Meet Nick Ward, whose new single with Lontalius is heartbreakingly beautiful

Meet Nick Ward, whose new single with Lontalius is heartbreakingly beautiful

I Wanna Be Myself or Nothing At All is magical, but we shouldn't have expected anything less from the Sydney-based Nick Ward.

Nick Ward and Lontalius are two musicians quickly becoming recognised for their craft in magical, spell-binding musicianship. The Sydney-based Nick Ward made an entrance with his 2018 single Crush and hasn't faltered since; his work teetering on the edges of subtlety and minimalism in a way that emphasises his knack for deeply intimate and personal storytelling. Meanwhile, New Zealand-raised Lontalius was one of 2019's best; his All I Have Record being an incredible - and overlooked, to be honest - snapshot of a multi-faceted musician finding a new peak through hazy bedroom-pop and guitar-rich indie.

There are many edges to each of them that make both Nick and Lontalius their own distinct musicians, but there's a common thread between them both that's been needed in 2020 more than ever. They're both musicians that understand the sheer emotional power that lays within music's storytelling properties, and the wash of feelings - moments of reflection, acceptance, hope, comfort - that sit with people when they find music they can relate to and see themselves within, especially so in a moment of hardship.

Nick Ward's latest single I Wanna Be Myself Or Nothing At All is a song that really presents this at its most magical. Featuring Lontalius ("having Lontalius feature on this song is still mind-blowing to me," Nick says), the single is a moment of reflective acceptance - a journey of self-identity and sexual discovery that Nick experiences while attending an all-boys school, and the wash of emotions that underlie this period. "It's scared the living shit out of me since I wrote it a couple of years ago in the midst of it all," he explains.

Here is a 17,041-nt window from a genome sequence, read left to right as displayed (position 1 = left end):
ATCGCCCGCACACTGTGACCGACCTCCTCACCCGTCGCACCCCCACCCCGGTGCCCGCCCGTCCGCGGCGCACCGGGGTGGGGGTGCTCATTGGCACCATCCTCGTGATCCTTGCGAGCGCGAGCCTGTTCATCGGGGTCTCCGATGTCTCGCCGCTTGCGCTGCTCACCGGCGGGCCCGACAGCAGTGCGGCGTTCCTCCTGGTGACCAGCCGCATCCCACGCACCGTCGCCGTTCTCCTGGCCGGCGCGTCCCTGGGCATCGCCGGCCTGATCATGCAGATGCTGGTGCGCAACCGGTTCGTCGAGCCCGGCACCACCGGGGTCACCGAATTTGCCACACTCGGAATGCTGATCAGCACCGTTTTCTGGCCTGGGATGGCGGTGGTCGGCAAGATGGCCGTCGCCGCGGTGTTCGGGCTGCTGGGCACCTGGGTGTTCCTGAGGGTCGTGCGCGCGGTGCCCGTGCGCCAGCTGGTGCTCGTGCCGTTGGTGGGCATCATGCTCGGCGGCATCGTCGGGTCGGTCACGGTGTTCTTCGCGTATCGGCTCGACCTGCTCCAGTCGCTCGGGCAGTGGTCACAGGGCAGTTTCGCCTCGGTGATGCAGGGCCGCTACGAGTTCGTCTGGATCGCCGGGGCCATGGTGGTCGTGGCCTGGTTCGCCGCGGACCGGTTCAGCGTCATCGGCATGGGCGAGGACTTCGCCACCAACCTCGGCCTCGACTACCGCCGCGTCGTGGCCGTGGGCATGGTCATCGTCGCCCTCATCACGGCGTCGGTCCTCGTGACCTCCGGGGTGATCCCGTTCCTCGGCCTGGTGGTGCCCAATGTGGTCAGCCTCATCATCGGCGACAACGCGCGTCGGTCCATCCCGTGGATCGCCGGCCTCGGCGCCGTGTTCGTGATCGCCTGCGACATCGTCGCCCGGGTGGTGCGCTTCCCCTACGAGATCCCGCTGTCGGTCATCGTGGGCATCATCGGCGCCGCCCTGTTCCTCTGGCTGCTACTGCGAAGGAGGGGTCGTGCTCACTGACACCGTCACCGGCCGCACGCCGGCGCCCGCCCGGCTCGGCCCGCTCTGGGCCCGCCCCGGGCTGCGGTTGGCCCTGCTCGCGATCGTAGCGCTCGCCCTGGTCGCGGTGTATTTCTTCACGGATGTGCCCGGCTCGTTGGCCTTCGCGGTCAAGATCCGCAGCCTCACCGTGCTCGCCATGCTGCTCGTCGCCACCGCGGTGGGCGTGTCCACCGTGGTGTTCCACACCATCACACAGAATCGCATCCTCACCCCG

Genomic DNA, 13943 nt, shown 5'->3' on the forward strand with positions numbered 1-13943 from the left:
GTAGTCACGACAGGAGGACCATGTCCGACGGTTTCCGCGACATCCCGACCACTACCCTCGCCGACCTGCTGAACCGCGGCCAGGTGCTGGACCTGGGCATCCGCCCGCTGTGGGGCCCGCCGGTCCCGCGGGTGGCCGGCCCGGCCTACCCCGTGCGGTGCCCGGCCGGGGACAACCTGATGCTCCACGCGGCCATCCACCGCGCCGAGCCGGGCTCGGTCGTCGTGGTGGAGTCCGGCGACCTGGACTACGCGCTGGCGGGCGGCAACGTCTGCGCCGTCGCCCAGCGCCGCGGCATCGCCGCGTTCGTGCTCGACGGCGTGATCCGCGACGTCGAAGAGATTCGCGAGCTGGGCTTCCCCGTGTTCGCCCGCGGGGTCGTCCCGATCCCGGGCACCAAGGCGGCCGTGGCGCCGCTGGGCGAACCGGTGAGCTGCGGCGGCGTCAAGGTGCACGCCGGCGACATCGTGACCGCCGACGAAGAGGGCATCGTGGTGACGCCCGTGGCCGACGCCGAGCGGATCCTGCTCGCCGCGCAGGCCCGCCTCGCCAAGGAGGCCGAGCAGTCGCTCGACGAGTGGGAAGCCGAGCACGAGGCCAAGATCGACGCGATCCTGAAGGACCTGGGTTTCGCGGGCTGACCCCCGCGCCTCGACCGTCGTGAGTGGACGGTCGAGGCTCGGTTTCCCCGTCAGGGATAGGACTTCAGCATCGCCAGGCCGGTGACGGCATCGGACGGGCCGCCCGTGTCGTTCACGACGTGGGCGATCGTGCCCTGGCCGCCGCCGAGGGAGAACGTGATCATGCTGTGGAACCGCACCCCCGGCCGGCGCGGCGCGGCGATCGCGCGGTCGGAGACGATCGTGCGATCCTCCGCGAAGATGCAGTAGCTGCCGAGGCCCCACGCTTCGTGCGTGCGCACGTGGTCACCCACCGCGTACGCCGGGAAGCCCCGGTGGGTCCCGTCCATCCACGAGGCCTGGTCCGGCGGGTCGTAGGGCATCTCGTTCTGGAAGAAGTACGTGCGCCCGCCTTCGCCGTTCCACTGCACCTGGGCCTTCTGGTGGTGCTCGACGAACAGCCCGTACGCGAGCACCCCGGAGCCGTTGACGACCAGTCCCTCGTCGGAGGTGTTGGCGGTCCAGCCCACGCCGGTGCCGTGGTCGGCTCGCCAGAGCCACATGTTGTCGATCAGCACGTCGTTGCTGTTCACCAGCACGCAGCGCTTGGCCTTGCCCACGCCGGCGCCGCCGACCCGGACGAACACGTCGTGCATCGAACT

As you could perhaps guess, the end result is really something. It's a stirring blend of shame and discomfort mixed with the hope of resilience and acceptance; a song that reflects on the hardships but knows the importance of celebrating the freedom that comes sexual liberation - a strange, confusing, but incredibly important moment in the lives of every queer person out there, a moment that Nick and Lontalius are able to bring to life with the emotional potency that reflects the whirlpooling mix of emotions central to any queer person's development.

Musically, the single's lyricism is elevated by a haze of sounds that move between stylistic timelines and genres, something that as Nick explains, comes from his wide-ranging embrace of music. "The lyrics have been floating around on my phone for a couple years, but the production and arrangement has taken many different forms," he says. "I really love blending production elements from different genres, and I see this song as a blend of boom-bap drums, baroque-style choral arrangements and folk elements."

Anyway, the song is a moment that'll reduce you down to nothing then build you back up again, and there's a real sense in power in doing that. It takes a super incredible musician to show that within the space of just three-minutes-thirty, and if nothing else, I Wanna Be Myself Or Nothing At All proves that Nick Ward has this.

Take a dive into the single below, and better introduce yourself to Nick underneath that:

Tell us about yourself?

I’m nineteen and I live in Sydney, Australia. It’s hard to sum yourself up, but yeh: I eat... sleep. I write and produce songs too sometimes. Everything from the music and production to the visuals is done by myself with the help of my friends.

What’s the ‘vibe’ music-wise?

I’m fresh out of high-school, so a lot of my music is fuelled by those gigantic teenage emotions and anxieties that I’ve felt over the years. Being a teenager is like watching a trashy melodrama in 4D. For this first batch of music, toxic masculinity and queerness are the two most recurring themes. Going to an all-boys high school, I think my understanding of masculinity and identity was so warped by the group mentality that plagues a lot of those places.